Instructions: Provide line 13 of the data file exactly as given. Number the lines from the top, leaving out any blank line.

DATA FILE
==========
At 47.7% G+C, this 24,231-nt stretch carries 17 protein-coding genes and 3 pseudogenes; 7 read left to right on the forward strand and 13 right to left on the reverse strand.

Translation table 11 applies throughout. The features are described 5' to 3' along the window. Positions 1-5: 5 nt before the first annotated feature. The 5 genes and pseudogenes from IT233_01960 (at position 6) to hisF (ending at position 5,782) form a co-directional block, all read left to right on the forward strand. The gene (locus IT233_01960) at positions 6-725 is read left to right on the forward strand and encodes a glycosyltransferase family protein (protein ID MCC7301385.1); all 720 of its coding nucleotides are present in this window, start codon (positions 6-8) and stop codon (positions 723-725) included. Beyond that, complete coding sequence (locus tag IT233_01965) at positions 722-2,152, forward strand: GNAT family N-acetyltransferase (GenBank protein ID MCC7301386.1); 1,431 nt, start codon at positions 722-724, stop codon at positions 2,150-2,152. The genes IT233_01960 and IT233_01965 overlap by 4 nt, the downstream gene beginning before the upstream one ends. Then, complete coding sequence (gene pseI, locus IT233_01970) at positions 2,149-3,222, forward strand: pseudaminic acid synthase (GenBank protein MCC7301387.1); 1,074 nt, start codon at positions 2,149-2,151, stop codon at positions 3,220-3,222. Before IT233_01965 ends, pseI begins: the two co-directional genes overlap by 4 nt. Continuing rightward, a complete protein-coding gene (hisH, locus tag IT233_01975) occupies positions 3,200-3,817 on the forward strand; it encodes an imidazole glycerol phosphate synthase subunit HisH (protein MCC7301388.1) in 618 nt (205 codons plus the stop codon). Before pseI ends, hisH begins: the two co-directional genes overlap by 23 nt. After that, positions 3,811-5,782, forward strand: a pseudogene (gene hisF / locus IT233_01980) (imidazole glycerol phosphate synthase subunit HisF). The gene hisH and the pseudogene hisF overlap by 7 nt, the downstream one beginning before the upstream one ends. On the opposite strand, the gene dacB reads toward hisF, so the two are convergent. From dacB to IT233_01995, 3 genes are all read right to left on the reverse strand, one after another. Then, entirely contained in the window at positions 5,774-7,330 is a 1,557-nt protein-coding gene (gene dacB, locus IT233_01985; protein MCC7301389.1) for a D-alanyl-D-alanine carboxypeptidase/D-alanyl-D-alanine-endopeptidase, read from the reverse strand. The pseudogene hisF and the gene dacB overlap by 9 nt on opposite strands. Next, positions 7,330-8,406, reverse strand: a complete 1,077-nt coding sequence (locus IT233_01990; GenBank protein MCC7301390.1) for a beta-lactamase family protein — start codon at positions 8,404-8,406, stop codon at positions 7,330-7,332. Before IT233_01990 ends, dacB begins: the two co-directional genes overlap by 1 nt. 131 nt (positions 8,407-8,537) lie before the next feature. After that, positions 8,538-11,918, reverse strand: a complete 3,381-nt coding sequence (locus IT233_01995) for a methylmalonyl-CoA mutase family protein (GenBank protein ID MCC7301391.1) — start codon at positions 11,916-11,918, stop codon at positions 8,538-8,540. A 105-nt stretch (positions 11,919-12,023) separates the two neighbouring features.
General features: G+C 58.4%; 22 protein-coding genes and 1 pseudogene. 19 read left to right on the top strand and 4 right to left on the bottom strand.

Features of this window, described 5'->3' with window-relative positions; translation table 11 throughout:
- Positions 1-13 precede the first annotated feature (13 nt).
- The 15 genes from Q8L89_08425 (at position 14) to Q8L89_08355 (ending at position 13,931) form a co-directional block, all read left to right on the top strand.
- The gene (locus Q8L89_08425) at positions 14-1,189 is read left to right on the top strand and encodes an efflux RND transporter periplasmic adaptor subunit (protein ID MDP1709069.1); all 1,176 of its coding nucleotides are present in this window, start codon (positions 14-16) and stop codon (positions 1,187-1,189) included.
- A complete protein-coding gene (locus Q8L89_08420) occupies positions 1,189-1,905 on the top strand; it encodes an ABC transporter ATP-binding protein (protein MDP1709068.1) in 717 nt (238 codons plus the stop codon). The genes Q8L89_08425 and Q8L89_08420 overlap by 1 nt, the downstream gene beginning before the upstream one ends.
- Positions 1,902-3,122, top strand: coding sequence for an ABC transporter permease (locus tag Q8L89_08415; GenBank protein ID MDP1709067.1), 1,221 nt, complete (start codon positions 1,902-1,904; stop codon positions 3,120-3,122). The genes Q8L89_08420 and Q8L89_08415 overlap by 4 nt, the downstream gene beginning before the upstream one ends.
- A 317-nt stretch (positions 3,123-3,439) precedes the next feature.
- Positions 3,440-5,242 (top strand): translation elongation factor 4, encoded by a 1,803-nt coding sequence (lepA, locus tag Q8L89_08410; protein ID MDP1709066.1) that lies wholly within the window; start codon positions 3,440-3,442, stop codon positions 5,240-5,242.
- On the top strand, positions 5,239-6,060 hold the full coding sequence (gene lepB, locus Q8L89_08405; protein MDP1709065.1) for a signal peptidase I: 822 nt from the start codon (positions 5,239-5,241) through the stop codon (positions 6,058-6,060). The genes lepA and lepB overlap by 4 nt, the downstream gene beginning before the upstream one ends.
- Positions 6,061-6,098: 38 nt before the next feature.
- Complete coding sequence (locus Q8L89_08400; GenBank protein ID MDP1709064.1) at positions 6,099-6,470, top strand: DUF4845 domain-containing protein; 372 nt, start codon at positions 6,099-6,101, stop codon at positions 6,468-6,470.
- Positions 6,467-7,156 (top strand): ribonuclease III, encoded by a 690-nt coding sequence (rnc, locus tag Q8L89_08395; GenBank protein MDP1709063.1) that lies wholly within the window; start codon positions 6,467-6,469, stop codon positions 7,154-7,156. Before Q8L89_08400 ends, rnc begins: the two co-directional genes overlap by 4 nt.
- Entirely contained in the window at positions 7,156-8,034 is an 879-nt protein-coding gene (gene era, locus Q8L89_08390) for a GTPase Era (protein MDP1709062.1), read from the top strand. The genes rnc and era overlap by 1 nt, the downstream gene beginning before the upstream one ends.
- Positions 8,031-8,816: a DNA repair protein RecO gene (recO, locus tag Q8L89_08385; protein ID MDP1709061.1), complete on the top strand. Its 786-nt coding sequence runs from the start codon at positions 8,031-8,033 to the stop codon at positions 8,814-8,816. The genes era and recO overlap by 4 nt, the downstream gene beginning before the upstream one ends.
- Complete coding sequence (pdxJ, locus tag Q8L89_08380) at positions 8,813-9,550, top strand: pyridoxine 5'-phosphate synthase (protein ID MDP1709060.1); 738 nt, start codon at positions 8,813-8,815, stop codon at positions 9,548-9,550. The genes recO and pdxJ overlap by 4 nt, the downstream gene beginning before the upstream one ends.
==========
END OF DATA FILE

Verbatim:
- Positions 6,061-6,098: 38 nt before the next feature.